Single-dose Zika vaccine works in animals: study
According to recent study, an innovative vaccine made from genetic material protected lab animals from the Zika virus in experiments.
A single, low dose of the vaccine shielded mice exposed to Zika five months after the shot. Even monkeys exposed five weeks after they were innoculated were also not affected by the virus.
- The new vaccine is based on a modified version of genetic material called messenger RNA (mRNA). It is designed to pass under the radar of the immune system and enter directly into human cells.
- Once there, RNA vaccine is incorporated into the cell’s protein-making machinery, it mimics the action of a live virus vaccine building up an immune response.
- It can be delivered into the blood stream by fat-based nanoparticles. It can be injected just below the skin and is thus easy to administer.
- RNA-based vaccines are non-replicating, i.e. they cannot integrate into the host’s genetic blueprint. It overcomes safety concern that comes with live-virus vaccines.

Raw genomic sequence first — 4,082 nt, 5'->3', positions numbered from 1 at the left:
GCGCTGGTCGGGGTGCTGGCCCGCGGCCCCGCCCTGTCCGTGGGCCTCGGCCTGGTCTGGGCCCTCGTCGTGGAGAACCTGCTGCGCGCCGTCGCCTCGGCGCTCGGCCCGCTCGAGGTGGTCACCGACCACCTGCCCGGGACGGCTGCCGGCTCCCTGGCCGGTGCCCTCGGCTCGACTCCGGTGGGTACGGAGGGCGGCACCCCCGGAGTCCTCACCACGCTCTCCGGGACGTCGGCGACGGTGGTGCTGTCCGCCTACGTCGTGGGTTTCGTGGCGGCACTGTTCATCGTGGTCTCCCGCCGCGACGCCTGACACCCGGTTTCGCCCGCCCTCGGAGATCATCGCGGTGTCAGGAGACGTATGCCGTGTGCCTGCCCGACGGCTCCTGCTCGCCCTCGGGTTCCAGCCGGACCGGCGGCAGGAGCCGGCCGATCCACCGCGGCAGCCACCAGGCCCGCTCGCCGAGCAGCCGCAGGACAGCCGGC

Zika virus had erupted on a large scale in mid-2015 in which more than 1.5 million people were infected, mostly in Brazil and other countries in South America. The virus is transmitted mainly by mosquitos. It causes mild, flu-like symptoms in most people, pregnant women run the risk of giving birth to babies with severe brain damage. The World Health Organization (WHO) had declared a global health emergency in February 2016, and declared it over in November 2016.
Categories: Science and Technology Current Affairs - 2017